Why Is William Shakespeare Still Read Today

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William Shakespeare (usually referred to as just “Shakespeare”) is undoubtedly the most famous playwright in history. His works are usually required reading in high schools, and college english classes as well. Almost everyone recognizes his name when it’s mentioned and knows at least one quote from one of his works. He is known worldwide for his plays especially, which are so special because of his ability to convey the inner workings of the human mind and emotion. His writings have lasted for centuries, and remain relatable to this day. Much of Shakespeare’s life is a mystery. Many of the “facts” and what we know is just speculation. For example, his exact birth date is unknown. At the time, during the Elizabethan era, keeping such records …show more content…
This is when he began writing poetry, another form of writing he is famous for (Shakespeare’s Life and Times). His poems are still commonly read today. His sonnets are especially famous, for example Sonnet 29, Sonnet 116, and Sonnet 130 which were featured in our literature. These sonnets are about jealousy, marriage, and love. His sonnets “are more complex and less predictable than those of other poets’ sonnets. Shakespeare writes, for example, of time, change, and death as well as love and beauty.” (Applebee, Arthur and et al). He even has a form of sonnet named after him-- it’s the form he used himself, although he was not the inventor. It contained three quatrains, a rhyme scheme of abab cdcd efef gg, was written in iambic pentameter, and ended with a final rhyming couplet. For example: “For thy sweet love rememb’red such wealth brings,/That then I scorn to change my state with kings.” (Applebee, Arthur and et al). This style is called a Shakespearean sonnet (Glossary of Poetic …show more content…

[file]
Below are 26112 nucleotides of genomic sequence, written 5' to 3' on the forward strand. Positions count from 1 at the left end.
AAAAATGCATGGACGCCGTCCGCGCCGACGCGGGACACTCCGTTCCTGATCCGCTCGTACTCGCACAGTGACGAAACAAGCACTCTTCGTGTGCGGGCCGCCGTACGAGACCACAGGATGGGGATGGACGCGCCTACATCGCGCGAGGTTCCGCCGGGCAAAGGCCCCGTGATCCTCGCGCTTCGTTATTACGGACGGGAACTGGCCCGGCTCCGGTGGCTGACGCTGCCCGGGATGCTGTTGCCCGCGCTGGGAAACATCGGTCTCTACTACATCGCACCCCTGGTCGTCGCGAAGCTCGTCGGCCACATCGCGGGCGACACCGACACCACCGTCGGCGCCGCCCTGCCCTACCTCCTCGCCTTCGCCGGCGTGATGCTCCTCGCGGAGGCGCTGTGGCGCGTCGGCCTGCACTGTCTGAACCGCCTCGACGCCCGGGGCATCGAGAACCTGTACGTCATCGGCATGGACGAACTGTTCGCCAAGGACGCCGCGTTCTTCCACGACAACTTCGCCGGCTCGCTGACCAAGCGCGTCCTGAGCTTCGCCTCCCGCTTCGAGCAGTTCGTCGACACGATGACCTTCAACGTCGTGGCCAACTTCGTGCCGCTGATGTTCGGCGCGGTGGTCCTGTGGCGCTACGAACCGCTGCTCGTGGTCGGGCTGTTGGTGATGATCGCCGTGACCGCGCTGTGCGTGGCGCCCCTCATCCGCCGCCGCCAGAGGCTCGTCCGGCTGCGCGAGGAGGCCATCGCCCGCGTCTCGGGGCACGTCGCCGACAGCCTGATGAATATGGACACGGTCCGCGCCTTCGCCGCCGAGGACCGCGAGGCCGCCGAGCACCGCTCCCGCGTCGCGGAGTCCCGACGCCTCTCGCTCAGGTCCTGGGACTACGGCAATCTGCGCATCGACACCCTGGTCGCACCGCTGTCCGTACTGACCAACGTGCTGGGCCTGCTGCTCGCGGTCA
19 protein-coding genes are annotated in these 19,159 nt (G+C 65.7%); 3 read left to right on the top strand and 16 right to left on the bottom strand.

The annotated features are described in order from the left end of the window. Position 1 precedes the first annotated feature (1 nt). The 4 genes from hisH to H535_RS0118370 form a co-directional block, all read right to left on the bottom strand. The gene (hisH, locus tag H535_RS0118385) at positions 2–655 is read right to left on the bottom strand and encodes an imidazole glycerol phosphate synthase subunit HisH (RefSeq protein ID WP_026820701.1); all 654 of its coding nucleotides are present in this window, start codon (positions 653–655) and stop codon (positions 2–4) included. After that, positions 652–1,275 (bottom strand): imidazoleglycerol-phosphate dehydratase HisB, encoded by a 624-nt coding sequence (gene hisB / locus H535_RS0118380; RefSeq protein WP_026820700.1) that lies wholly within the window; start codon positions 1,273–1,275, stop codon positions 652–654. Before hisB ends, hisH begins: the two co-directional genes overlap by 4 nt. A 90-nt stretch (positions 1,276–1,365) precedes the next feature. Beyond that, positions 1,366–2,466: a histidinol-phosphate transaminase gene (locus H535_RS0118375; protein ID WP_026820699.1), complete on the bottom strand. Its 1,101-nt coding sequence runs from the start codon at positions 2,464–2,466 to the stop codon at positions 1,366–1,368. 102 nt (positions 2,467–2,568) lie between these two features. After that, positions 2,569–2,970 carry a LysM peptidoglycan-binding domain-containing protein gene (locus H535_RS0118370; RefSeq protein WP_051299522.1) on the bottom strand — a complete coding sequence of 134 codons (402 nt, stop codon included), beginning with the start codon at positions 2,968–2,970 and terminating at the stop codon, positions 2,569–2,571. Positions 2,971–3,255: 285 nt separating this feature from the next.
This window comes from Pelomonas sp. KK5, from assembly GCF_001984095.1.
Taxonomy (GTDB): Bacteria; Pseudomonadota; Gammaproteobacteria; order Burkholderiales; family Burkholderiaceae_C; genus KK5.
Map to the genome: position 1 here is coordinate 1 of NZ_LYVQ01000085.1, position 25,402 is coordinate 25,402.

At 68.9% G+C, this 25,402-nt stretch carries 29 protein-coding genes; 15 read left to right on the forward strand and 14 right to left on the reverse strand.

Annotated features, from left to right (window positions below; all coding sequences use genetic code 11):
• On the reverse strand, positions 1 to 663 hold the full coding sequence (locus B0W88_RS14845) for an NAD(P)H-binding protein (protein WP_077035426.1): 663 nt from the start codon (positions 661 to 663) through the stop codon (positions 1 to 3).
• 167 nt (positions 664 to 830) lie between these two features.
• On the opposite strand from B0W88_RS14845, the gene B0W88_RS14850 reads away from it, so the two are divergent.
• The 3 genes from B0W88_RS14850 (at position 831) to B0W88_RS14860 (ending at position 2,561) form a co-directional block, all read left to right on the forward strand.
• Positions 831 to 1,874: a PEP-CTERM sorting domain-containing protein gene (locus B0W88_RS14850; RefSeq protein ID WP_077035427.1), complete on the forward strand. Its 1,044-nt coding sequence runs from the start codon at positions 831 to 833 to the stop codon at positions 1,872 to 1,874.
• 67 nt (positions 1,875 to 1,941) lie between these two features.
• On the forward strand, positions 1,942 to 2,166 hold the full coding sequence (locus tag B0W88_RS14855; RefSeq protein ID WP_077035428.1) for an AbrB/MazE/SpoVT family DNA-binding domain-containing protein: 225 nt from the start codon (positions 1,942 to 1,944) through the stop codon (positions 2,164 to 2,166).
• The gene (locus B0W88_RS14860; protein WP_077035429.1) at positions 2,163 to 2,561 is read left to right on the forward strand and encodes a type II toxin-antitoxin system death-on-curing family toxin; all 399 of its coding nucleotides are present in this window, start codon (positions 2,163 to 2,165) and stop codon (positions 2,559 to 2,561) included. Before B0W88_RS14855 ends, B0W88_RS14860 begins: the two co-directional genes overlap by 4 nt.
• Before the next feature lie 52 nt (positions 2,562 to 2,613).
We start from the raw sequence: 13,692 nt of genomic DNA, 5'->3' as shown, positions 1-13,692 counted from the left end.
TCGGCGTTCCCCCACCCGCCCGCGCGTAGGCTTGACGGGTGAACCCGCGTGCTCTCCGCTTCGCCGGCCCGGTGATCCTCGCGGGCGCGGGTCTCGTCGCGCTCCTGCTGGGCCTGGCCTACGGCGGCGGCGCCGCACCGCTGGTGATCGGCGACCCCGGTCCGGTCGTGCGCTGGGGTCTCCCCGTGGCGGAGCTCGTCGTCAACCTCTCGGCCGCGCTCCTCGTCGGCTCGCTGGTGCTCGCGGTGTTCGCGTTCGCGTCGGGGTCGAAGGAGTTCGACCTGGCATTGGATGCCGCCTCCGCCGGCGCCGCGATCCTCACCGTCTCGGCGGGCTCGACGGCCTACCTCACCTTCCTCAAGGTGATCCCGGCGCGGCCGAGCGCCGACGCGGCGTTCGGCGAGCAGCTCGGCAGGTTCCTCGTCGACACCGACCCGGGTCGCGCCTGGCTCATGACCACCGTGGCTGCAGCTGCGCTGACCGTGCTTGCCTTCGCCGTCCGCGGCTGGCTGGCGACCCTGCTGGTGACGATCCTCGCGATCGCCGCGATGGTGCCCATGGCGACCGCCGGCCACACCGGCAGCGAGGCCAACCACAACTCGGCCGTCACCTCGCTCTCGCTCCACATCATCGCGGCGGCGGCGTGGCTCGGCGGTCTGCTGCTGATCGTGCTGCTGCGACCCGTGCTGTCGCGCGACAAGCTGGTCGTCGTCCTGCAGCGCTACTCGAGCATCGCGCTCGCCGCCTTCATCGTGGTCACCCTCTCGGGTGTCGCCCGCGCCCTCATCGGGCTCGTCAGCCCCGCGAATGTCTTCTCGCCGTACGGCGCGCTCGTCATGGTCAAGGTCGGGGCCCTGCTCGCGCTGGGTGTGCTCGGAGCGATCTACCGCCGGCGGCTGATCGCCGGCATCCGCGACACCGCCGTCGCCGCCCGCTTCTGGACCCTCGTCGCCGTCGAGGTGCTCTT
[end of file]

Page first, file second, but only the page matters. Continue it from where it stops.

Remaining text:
Macbeth is the perfect tragic hero. His tragic flaw of ambition leads to his downfall— death by vengeance. There is both internal and external conflict, which are more characteristics of a tragedy. He is a great soldier and therefore faces external conflict. His captain details one of Macbeth’s killings with “For brave Macbeth (well he deserves that name), Disdaining Fortune, with his brandished steel, which smoked with bloody execution (like valor’s minion), carved out his passage till he faced the slave; which ne’er shook hands nor bade farewell to him till he unseamed him from the nave to the chops and fixed his head upon our battlements.” (Applebee, Arthur and et al). His multiple murders are great examples of external conflict as well. To cover his own tracks, he kills Duncan’s guards violently and his murder count goes up to three. He goes through the motions of regret after committing the first few murders, which is his internal conflict. He also struggles internally when deciding if he should kill Duncan or not. There are also supernatural elements (another characteristic) such as the witches and Banquo’s

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